Pretty much everyone knows the story of Dr. Jekyll and Mr. Hyde, and if you don’t know, it’d be better if I don’t give any details at all, so I’m not going to talk about the plot at all. I first read this book in fall of ’06, and loved it. I read it again a couple months later, and now, a third time. And it just keeps getting better.
Things I love about this book:
- The mood, atmosphere, and narrative voice are superb. Tone is everything here!
- It has both plot and meaning, both commercial appeal and literary value.
- It can be interpreted to mean many different things.
- Robert Louis Stevenson was kind of a hottie. He had a really nice smoking jacket, too.
- It’s a perfect introductory classic for high school students – interesting and deep. I wish I’d read it when I was 16.
- Stevenson doesn’t need to get into the gory details of Hyde’s crimes in order for the book to be disturbing and a little scary.
- It only takes a couple hours to read, and usually helps me with my writing.
- Stiffs, Inc. (my very favorite band ever) made a short film using one of the main characters, Mr. Utterson.
- It contains the line, “If he be Mr. Hyde, I shall be Mr. Seek.” I don’t care if it’s cheesy. That’s one of the Best. Lines. Ever.
- There’s a great underlying philosophy behind Hyde/Jekyll’s character: “that man is not truly one, but truly two.”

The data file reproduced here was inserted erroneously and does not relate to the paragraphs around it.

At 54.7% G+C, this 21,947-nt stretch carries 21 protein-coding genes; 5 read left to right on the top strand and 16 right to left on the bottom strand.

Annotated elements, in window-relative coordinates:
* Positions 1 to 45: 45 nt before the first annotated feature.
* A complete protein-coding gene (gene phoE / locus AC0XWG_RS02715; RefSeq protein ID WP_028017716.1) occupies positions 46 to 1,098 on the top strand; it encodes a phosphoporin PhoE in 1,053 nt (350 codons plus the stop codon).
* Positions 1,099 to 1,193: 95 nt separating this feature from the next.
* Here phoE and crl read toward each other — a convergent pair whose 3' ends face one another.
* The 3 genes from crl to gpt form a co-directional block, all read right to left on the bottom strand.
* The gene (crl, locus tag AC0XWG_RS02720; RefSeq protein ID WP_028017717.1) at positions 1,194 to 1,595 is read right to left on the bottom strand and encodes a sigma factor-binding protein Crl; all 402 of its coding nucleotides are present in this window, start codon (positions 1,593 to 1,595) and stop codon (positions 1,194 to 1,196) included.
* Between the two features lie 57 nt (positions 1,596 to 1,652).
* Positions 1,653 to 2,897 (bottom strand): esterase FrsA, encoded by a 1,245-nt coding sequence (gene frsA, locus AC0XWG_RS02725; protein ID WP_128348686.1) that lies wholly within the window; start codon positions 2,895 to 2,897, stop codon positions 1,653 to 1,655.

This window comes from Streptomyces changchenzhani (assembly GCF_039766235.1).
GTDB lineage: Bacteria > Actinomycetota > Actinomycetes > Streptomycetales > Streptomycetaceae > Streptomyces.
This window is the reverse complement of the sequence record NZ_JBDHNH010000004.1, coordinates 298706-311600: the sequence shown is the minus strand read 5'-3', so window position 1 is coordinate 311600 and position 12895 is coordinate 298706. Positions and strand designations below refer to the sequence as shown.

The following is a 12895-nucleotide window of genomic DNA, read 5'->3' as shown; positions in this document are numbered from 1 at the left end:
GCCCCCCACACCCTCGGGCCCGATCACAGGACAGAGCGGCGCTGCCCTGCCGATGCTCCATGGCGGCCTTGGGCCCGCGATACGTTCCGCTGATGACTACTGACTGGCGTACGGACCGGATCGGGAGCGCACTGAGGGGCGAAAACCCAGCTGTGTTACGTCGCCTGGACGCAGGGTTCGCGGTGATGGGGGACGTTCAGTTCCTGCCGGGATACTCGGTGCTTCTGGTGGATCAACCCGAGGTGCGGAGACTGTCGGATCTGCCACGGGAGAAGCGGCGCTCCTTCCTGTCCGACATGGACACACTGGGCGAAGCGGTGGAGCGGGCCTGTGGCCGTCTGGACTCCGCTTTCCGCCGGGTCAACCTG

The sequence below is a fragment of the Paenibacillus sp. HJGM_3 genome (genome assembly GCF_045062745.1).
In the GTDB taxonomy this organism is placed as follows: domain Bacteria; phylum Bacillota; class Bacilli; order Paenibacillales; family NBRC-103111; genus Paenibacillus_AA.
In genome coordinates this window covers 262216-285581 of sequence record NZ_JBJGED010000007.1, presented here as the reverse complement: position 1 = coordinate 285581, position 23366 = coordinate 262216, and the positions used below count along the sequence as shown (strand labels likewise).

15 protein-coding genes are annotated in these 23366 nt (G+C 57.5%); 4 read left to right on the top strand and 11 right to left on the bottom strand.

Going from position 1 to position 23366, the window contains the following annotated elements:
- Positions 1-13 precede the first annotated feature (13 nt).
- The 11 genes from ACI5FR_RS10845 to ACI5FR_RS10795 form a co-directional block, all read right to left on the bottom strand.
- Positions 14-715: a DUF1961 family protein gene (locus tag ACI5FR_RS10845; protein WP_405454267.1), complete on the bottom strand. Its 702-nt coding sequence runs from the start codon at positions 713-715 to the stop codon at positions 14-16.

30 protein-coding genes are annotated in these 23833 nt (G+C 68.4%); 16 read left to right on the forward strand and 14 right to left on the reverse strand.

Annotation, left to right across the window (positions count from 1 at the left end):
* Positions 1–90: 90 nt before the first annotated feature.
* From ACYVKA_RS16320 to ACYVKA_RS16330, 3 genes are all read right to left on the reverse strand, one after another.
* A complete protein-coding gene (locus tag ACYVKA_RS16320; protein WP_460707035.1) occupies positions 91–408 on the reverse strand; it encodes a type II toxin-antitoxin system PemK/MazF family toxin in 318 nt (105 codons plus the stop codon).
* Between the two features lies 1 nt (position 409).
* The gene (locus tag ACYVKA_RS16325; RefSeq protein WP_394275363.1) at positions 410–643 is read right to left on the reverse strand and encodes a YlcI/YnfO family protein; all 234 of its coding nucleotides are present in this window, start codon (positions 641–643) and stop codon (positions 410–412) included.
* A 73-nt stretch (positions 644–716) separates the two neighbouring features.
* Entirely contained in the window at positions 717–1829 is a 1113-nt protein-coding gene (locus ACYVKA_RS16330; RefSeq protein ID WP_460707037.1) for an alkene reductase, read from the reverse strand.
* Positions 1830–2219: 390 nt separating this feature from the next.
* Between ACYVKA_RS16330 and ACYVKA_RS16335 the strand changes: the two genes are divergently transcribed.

- This little book, originally meant as a potboiler, addressed the human condition so fully that it’s now considered a classic.
- The fact that when Stevenson died, his last words almost seemed to refer back to this book. He said, “Does my face look strange?” or “Has my face changed?” (not sure which one, I’ve heard both) Those have got to be the most unique last words I’ve ever heard outside of fiction. (Assuming this isn’t just a myth.)
Seriously, I could keep going. I love this book to pieces. Today, as I read, I actually spent a long time thinking about what I learned in church growing up (how odd!). I’m not religious anymore, but back then they told us that Satan was always out there to tempt people, and that when someone gave in just a little bit, they became more used to sin, more desensitized, and would commit greater and greater sins until his soul was swallowed up completely. I put that side by side with Jekyll’s narrative in the last chapter of this book, where he talks about his evil nature growing stronger and more in control as he gave it free reign. I’m sure such a comparison was intended. The other thing that struck me particularly (today) was the book’s statement on choices, and how we all one day have to choose between responsibility and freedom. We cannot exist in a double life. I remembered the choice-tree Sylvia Plath describes in The Bell Jar, also one of my favorite books.
Okay, so this book review is utter crap. I know it. I’m a little tired, and I’ve loved this book so long it’s hard to write coherently about it.
Note: Review date is only an approximate of when this book was read/reviewed in 2009.
Note: Originally read in October 2006.